Will Justice for Commissioner Francois be Justice for all?
In his televised address on the evening of 8 March 2015, related to the undead and increasingly controversial IMPACS report, this was prime minister Kenny Anthony’s shocking promise to the nation: “I will state some of these findings tonight to bring home to you the extreme gravity of this matter. I cannot and will not discuss or review the evidential basis of the conclusions of the investigators.
“The matter of pursuing criminal charges is the preserve of the director of public prosecutions and it is she who will pronounce on the same once her actions are consistent with our Constitution. Our Constitution enshrines three separate arms of the state: the executive, legislative and the judicial. I will not allow the executive, which I lead, to transgress the province of the other two arms. I intend to fully continue respecting that sacred separation.”
Did he mean to say the DPP might pursue “criminal charges” based solely on the content of the IMPACS report?
No matter, he had chosen for undeclared reasons to reveal to the home audience and others via the Internet that “the findings of the investigators are extremely damning . . . to bring home to you the extreme gravity of this matter.” After all, they related “not only to those officers who were involved in the operations but additionally, members of the high command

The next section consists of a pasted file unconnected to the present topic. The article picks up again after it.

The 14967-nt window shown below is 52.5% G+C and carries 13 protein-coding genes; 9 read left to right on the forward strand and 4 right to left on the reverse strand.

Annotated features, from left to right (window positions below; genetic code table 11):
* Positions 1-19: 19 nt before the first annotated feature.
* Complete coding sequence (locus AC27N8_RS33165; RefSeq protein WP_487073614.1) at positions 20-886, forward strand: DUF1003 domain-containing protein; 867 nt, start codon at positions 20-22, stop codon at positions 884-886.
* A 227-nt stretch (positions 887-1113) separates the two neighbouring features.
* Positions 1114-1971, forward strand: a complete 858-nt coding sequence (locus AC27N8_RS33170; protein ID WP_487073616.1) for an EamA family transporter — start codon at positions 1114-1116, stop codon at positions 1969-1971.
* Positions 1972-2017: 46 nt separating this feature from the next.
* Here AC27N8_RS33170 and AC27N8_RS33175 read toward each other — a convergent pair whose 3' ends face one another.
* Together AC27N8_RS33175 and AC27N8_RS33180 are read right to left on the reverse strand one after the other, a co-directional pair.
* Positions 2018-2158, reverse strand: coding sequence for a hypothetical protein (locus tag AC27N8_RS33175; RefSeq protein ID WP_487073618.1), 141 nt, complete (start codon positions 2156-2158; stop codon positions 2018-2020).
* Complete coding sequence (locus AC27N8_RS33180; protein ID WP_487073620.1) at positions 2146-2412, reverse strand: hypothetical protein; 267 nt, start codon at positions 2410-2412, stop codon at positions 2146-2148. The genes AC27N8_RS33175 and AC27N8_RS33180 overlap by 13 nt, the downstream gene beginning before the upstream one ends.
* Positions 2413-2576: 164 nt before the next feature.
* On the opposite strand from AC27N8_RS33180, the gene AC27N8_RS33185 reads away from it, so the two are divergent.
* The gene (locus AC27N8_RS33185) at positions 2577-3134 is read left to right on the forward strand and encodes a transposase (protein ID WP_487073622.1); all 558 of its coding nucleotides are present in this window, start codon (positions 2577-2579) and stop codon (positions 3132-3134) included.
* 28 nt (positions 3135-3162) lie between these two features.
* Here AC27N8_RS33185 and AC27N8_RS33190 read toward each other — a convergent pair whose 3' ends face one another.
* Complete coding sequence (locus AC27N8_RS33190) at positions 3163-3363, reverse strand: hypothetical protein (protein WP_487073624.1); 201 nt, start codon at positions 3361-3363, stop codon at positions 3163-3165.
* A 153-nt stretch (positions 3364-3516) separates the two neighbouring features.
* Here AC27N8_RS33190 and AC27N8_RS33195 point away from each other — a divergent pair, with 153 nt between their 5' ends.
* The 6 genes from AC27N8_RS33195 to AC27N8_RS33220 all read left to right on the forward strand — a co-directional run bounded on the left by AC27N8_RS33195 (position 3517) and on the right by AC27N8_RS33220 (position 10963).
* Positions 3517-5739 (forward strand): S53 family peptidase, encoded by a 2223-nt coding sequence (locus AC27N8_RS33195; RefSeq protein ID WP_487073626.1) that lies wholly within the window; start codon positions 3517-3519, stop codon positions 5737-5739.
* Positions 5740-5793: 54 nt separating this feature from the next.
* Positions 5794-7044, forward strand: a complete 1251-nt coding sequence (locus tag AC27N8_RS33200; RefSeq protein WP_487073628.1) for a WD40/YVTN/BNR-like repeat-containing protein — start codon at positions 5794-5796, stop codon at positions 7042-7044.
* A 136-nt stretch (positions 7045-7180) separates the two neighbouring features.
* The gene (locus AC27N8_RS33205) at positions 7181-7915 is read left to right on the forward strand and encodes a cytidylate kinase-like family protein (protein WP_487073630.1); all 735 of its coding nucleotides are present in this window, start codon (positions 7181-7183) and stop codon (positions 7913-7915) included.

of the police force who may have been involved in covering up these matters.”
He may not have declared himself executioner at this point but by his pronouncements the prime minister certainly came across as prosecutor, judge and jury.
Still citing the IMPACS report, the prime minister said, “The weapons found at the scene of the alleged extrajudicial killings were from sources other than the victims. The investigators say the weapons were planted on the scene of the shootings . . .”
The nation must’ve gasped when the prime minister said: “The report suggests that the crime problem in Saint Lucia is facilitated by corrupt politicians, government officials, business persons and police officers.”
Yes, “suggests.” But evidently persuasive enough to risk repeating to millions at home and overseas, despite having earlier advised his audience it was up to the director of public prosecutions to sift through supplied information and, if necessary, pursue criminal charges.